Spain: Draft of a Deviant Law on Animal Welfare

March 03, 2023
Interior of the Spanish Senate

A bill proposed by the government seeks to modify the Spanish Penal Code with regard to offenses against animals. This project aims to strengthen penalties is cases of animal abuse. On the one hand it modifies an organic law of 1995, and on the other hand it accompanies a new law on animal welfare, proposed by the Ministry of Social Rights and the 2030 agenda.

In itself, it is legitimate to protect animals from forms of human cruelty. But the main reason given by the law is animal welfare, biodiversity, and above all, the fact that animals are endowed with sensitivity.

It should be noted that these reasons are insufficient and, without this being included in the brief text of the project, based on an “anti-speciesism” vision, which consists in reducing or even abolishing the difference between species, and especially between animal species and man, even if it means giving rights to animals.

Moreover, the draft law on “the protection of the rights and welfare of animals” was initially titled “on the protection, rights, and welfare of animals.” The title change is nothing short of innocuous. Giving rights to animals is giving them an equivalence with humans, who alone are subject to rights.

This philosophy leads to consequences that will be more and more aberrant or frightening, if common sense is not exerted. The bill in question is already going to ridiculous or monstrous ends.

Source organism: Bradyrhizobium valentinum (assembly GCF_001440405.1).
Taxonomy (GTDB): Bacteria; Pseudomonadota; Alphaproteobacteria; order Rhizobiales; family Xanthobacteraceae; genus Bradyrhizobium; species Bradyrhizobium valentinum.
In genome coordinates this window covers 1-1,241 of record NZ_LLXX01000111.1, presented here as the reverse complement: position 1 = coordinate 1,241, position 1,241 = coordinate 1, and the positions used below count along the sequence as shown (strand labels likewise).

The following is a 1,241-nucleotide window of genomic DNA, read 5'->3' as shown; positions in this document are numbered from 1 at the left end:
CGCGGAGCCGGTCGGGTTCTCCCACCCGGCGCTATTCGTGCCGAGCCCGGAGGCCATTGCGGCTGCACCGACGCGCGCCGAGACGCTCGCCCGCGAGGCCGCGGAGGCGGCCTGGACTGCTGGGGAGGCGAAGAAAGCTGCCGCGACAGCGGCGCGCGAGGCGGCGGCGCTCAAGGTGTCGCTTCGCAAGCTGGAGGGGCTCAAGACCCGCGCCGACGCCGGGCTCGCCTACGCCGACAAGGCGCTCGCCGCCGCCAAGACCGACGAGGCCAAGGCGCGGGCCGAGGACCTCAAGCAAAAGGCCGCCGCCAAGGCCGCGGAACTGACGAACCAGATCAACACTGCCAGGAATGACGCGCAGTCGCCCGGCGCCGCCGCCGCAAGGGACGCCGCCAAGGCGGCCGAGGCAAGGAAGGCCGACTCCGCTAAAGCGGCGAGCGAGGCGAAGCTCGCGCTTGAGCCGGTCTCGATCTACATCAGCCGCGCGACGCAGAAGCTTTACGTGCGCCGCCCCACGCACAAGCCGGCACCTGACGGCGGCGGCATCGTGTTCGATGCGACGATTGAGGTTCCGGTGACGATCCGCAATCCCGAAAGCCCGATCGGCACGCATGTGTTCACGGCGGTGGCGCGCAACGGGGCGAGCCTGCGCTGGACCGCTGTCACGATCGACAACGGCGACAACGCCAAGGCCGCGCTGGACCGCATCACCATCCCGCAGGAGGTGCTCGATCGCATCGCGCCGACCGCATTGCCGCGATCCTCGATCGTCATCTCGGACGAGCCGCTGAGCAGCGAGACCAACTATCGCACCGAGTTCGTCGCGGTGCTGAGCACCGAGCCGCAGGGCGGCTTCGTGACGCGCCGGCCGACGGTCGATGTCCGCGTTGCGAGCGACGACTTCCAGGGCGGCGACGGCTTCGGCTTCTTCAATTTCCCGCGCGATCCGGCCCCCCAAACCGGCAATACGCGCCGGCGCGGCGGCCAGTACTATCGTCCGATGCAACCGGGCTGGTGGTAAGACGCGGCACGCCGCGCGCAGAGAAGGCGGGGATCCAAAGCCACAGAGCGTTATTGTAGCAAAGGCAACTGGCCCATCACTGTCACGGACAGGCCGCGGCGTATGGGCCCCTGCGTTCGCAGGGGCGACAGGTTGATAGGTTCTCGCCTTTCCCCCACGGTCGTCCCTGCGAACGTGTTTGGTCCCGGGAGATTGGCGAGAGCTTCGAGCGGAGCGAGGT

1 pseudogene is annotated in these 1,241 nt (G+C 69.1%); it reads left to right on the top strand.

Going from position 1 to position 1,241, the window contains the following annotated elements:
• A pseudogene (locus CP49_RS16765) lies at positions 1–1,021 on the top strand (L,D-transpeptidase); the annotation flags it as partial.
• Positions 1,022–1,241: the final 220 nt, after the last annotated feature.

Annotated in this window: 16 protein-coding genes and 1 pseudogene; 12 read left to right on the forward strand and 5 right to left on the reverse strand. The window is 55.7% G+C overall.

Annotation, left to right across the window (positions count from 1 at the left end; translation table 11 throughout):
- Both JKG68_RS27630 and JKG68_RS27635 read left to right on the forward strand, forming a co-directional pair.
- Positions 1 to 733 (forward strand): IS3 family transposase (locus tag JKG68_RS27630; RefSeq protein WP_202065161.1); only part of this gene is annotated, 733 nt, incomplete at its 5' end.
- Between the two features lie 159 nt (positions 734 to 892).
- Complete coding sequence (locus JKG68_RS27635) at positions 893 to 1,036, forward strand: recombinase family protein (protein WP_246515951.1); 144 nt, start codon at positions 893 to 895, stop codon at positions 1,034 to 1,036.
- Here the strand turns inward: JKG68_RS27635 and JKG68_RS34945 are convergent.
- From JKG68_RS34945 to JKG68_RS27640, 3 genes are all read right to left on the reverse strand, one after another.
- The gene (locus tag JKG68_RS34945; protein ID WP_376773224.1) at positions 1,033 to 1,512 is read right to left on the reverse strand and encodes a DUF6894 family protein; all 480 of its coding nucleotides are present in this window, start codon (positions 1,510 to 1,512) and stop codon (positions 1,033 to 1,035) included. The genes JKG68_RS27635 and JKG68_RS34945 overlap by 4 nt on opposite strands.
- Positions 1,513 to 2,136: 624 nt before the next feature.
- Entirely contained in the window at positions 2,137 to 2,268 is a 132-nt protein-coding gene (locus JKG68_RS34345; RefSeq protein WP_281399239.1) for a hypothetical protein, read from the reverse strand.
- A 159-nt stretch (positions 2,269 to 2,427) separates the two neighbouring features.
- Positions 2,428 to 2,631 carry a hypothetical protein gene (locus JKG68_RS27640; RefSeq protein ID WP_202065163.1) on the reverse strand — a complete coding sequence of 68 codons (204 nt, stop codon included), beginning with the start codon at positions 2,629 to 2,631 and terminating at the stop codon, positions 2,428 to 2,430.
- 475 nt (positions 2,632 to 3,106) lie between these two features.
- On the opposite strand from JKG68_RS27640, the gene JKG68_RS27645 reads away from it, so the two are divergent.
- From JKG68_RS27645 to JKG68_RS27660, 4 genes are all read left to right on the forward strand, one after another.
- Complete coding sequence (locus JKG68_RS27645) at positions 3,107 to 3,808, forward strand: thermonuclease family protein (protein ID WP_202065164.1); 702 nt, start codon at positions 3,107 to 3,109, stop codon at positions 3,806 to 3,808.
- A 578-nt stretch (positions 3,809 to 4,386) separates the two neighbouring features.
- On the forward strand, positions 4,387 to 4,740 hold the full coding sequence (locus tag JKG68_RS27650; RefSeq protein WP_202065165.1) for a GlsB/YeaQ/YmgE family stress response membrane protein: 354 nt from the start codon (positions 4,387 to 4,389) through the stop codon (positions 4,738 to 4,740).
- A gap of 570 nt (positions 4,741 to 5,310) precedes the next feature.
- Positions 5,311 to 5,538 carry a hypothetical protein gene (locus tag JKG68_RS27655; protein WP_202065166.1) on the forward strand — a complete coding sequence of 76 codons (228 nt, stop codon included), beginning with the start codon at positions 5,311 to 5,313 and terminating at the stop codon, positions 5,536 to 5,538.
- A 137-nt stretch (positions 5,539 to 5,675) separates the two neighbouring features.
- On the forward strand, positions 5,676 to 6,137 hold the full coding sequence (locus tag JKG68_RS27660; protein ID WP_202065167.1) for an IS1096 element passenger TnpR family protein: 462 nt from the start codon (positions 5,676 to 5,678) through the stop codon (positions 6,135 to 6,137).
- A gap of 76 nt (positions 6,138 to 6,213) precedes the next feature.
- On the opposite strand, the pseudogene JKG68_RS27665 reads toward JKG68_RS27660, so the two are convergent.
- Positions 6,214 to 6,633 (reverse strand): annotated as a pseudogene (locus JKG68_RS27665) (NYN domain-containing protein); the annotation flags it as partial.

The new article of the Penal Code, after the planned amendment, would say that “any person who, (…) by any means or process, (…) causes an injury to a vertebrate animal which requires veterinary treatment to restore its health, shall be punished with imprisonment from three to eighteen months.”

As a ridiculous consequence, it should be noted that, if a mouse or a rat entered a house, the owner who might attack them could be punished with three to eighteen months of imprisonment.

In another horrendous part, it is specified in the same article, that an act of bestiality, which would require “veterinary treatment to restore the health of the animal,” would be punished with the same penalty. In other words, if the intervention of the veterinarian is not necessary, the act is not punishable.

It is the reversal of legislation established by art. 337.1 of the Penal Code – abolished by the new law – which punished these acts which are difficult to speak of without horror.

These false philosophies are formidable weapons that want to completely and radically destroy natural law, to build a society that depends only on the will of man and his desires, whatever they may be.